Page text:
|This was one of the best trips we’ve taken as a family and we discovered a lot of interesting things – we all have fond memories of the trip. ‘Out East’ is certainly a different kind of place to experience. First, there’s the people who are amazingly friendly and laid-back. Unlike at home, where everyone seems to be “on the move” and in a hurry (southerners tell me we’re uptight, too) you got a much more relaxed feeling out east and people (some you’d just met) made you feel very welcome. Second, the seafood was just downright amazing. On PEI we ate at a lobster supper with all the mussels you could eat – these were incredibly fresh and tasty (guess they don’t have to ship them too far :). In Lunenberg I had ‘Digbys’ … the local specialty clam (from, coincidentally, Digby NS on the bay of Fundy). And my father-in-law tried every clam chowder we came across. Finally, there are the sights like Peggy’s Cove (seen here), the market at St. John’s NB, and just experiencing the wind on PEI (I asked a local if it’s always “this windy” … he looked around and said “what wind? This little breeze?” – explains why the firepits at the campground were embedded into the ground). I highly recommend a trip if you’re inclined to see something ‘completely different’: the whole experience was quite different than anything you’d encounter “at home”.|
Morrisburg and Ottawa, ON
On one of our trips to Ottawa in 2004 to visit relatives (we’ve taken a few trips to that area) we took a side-trip to Morrisburg, the home of Upper Canada Village (we often do this on trips, visiting interesting places on the way). The village shows life in Upper Canada in 1860 and features three mills (one steam powered, another water-powered woolen mill), a blacksmith shop, a general store (pictured to the left, with costumed interpreters), and a host of buildings giving visitors an excellent idea of what life was like long ago. We even took a ride in a horse-drawn scow (which the kids loved). We stayed at a nearby park so that after a long day of touring we could relax. Of course Ottawa itself, our final destination, has a host of attractions as well and we were given an absolutely amazing private tour of the mint by a relative of my mother-in-law’s where we were allowed right inside the mint and the vaults holding the raw precious metals (we were allowed to handle a good bit of gold – of course we had to pass through a very sensitive metal detector on the way out so taking home a sample was forbidden :). That tour was a ‘once in a lifetime’ experience and one I shall never forget.
Columbia SC, Orlando FL
|My brother lived in South Carolina for fifteen years and so we’ve made many trips down south, some with the trailer where we camped-out in his front lawn. On the trip down (too long to do comfortably in one day with the trailer), we often stayed in West Virginia camping in the mountains there near a beautiful, cold, mountain lake. In South Carolina, we’d do all sorts of things including the Riverbanks Zoo in Columbia where the kids are seen on a bronze turtle sculpture in 2003. Note the Icee’s they have, too …. another one of those things the kids looked-forward to when we travelled down South (along with Chick-Fil-A, which we don’t have up north, Cracker Barrel, and most recently ‘Cheerwine’ – a soft drink found only in the Carolinas). When in Rome …|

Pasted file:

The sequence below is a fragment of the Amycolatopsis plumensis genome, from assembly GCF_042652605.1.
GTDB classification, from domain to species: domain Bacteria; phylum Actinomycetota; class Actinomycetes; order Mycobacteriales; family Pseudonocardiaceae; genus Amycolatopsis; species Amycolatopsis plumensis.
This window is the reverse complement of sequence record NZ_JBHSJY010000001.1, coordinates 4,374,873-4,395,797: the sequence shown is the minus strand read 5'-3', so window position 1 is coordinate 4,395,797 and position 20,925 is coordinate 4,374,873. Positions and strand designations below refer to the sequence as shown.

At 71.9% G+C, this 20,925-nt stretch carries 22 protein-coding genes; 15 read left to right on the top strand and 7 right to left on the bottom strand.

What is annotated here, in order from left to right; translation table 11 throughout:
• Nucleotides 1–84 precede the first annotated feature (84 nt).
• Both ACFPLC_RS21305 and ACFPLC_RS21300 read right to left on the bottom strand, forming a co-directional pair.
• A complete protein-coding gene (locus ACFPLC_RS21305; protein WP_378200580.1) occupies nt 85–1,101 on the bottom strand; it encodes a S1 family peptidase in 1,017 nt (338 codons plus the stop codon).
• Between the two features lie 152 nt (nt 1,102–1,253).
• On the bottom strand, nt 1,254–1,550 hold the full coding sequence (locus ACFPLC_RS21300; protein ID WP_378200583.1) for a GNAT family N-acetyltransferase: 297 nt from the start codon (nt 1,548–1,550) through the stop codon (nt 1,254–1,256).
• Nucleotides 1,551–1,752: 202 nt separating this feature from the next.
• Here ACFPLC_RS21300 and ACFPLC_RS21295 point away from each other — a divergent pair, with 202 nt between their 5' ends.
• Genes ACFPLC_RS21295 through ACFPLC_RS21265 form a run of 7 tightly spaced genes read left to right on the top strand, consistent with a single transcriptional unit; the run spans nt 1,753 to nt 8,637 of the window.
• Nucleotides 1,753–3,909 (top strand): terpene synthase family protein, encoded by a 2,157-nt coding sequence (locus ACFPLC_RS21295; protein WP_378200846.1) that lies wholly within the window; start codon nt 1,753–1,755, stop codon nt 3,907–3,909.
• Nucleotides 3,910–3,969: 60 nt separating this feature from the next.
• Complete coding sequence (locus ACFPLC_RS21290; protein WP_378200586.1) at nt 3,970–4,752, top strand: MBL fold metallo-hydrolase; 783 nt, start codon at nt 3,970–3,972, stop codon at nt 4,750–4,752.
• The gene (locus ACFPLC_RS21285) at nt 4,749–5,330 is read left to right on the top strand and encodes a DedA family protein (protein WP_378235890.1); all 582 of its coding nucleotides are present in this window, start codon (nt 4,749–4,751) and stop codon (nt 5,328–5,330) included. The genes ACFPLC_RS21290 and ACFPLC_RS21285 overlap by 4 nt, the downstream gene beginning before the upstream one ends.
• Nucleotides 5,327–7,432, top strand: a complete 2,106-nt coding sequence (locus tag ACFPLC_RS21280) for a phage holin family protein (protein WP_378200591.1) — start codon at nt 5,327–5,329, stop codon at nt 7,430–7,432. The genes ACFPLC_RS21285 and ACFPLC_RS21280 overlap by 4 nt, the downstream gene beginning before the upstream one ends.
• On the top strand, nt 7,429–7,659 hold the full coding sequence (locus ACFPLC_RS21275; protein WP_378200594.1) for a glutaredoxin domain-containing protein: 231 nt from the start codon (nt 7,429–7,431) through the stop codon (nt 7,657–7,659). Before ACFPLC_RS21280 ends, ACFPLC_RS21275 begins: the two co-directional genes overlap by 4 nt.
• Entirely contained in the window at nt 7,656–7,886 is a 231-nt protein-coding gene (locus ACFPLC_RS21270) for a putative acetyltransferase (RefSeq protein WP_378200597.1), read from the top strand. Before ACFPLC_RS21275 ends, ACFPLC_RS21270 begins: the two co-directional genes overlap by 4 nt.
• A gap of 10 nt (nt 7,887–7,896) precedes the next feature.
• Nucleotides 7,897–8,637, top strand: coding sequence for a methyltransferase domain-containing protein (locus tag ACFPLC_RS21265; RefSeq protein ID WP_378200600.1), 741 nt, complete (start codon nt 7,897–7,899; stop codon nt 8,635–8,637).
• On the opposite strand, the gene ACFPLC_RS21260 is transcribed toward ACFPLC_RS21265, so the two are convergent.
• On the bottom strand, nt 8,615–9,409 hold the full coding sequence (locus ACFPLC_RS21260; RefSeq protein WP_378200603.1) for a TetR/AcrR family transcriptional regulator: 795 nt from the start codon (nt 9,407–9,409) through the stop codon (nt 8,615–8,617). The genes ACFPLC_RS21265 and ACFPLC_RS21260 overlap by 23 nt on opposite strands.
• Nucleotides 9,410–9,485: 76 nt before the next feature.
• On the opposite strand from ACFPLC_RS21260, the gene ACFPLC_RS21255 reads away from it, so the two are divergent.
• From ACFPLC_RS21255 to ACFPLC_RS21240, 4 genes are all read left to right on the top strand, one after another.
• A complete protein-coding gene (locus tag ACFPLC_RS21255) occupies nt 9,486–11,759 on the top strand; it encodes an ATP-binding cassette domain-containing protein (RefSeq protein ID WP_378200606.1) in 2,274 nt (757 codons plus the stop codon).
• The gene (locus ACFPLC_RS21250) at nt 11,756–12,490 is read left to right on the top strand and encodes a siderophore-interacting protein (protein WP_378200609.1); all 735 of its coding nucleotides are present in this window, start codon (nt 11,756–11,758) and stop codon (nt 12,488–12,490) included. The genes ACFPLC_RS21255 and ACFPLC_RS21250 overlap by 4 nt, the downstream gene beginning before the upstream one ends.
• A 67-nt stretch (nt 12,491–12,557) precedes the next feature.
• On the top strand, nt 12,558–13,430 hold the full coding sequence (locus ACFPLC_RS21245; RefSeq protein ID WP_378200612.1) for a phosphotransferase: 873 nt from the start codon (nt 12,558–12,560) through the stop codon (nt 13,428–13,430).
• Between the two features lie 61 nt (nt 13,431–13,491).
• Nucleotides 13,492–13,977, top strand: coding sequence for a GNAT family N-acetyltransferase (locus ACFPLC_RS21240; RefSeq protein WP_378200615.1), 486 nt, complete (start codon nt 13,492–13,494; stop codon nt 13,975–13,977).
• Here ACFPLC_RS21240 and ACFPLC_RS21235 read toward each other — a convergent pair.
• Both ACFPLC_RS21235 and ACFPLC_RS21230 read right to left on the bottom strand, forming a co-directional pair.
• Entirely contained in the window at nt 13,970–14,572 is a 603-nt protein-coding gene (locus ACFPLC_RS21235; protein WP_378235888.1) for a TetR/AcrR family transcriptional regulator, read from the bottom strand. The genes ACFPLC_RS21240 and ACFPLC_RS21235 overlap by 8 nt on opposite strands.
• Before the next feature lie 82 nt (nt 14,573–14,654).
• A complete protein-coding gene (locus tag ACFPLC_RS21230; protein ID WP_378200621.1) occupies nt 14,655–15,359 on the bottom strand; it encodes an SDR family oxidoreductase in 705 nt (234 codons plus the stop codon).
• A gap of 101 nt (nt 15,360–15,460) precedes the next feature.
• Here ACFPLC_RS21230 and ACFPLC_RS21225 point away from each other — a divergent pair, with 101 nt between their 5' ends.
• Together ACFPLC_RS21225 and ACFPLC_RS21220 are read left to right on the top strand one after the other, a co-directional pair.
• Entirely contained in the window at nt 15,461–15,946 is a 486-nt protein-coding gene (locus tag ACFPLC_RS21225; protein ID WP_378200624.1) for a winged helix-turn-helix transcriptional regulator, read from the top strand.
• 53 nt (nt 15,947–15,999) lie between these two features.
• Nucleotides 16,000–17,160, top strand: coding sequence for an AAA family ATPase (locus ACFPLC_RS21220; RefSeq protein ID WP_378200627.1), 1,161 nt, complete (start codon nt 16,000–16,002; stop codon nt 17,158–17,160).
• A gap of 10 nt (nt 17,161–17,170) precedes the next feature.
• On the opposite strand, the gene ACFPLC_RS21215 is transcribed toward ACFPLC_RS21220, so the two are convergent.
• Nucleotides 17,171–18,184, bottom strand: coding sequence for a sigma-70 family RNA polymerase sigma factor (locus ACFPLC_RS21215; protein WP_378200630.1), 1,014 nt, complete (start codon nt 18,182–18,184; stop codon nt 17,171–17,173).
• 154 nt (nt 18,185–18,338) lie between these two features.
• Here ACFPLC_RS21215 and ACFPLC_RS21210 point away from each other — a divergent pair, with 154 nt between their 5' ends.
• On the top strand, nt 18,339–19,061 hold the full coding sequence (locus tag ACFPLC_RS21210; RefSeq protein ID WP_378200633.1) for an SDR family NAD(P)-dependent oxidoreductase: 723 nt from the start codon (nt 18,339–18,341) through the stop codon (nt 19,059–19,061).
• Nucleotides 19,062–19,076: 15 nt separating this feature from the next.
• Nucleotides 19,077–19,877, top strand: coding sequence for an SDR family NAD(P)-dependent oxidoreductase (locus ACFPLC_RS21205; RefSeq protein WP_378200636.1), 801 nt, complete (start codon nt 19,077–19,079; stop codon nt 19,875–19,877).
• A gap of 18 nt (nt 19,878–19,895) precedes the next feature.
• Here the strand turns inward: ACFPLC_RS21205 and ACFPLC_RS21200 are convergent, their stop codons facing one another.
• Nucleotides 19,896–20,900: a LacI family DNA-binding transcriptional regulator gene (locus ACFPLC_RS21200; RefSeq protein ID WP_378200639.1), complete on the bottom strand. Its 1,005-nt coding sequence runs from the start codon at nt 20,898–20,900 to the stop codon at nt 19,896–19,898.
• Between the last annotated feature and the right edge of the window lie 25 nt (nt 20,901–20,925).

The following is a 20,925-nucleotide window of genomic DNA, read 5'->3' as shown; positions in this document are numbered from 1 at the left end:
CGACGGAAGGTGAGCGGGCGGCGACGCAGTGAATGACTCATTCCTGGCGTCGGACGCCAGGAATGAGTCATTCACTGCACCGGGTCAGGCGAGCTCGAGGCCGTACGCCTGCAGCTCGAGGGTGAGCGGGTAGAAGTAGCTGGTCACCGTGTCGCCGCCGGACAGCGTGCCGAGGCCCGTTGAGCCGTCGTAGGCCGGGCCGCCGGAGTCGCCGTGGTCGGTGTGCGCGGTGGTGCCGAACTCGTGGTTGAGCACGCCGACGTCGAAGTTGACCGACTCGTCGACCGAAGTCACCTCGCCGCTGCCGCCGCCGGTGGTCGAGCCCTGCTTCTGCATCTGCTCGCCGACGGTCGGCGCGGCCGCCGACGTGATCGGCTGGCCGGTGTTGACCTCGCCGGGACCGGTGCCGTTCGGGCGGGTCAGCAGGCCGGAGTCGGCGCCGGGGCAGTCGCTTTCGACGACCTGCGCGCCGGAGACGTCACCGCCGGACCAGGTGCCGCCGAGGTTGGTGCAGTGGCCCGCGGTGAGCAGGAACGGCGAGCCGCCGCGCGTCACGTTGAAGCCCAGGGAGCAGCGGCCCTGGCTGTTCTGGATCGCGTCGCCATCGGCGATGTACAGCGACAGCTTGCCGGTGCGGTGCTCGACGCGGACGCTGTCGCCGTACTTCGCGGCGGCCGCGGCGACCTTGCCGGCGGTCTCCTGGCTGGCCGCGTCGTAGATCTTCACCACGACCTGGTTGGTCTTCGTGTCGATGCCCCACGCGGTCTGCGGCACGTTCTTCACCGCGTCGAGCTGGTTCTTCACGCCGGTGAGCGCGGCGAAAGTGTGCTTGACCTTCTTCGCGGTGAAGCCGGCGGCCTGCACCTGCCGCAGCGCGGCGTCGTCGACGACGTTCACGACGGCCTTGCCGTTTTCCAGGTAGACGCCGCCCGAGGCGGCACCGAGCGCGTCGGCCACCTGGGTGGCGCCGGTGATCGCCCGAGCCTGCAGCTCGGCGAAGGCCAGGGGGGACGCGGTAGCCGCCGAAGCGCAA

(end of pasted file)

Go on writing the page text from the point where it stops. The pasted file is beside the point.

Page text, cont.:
|After our visit to SC in 2003 (the first with a trailer), we kept going another 8 hours south to Disneyworld, stopping at Tomoka State Park along the way. Tomoka was a beautiful park and I’d certainly return there (our site backed onto the beautiful intercoastal waterway)! At Disneyworld, we stayed at Fort Wilderness Campground, which was a surprisingly nice (and clean) place – seen here with our old 21-foot Trail-Cruiser. That trip was a complete surprise to the kids: we told them we were going camping, we just forgot to mention it was going to be at Disneyworld! There’s more about that trip on my Disney trip page. On a different trip to SC, we stopped at Colonial Williamsburg in Virginia on the way home …|
|In 2015 we made another camping trip to DisneyWorld staying in Fort Wilderness campground. On the way back, we stopped at a number of parks, the nicest of which was Tomoka, only a few hours away from Orlando. A beautiful park, sites are incredibly private (we couldn’t see my in-laws in the next site through the thicket of trees between us). The trees even lean over roads in the park making tunnels. It was a welcome and relaxing stop after the “hustle and bustle” of Disney.|
And then there’s just the point of getting there – along the way to our destinations we’ve stopped at many neat places in Quebec, Virginia, Pennsylvania, and out east. Even when we went ‘real’ camping in woodsy areas we’d often do side-trips to see places in the area. When the kids were small, and while camping at Lakeside, for example, we had taken a few trips to Rochester to the Strong Museum there – a great place to bring small children which features a Sesame-street themed play area.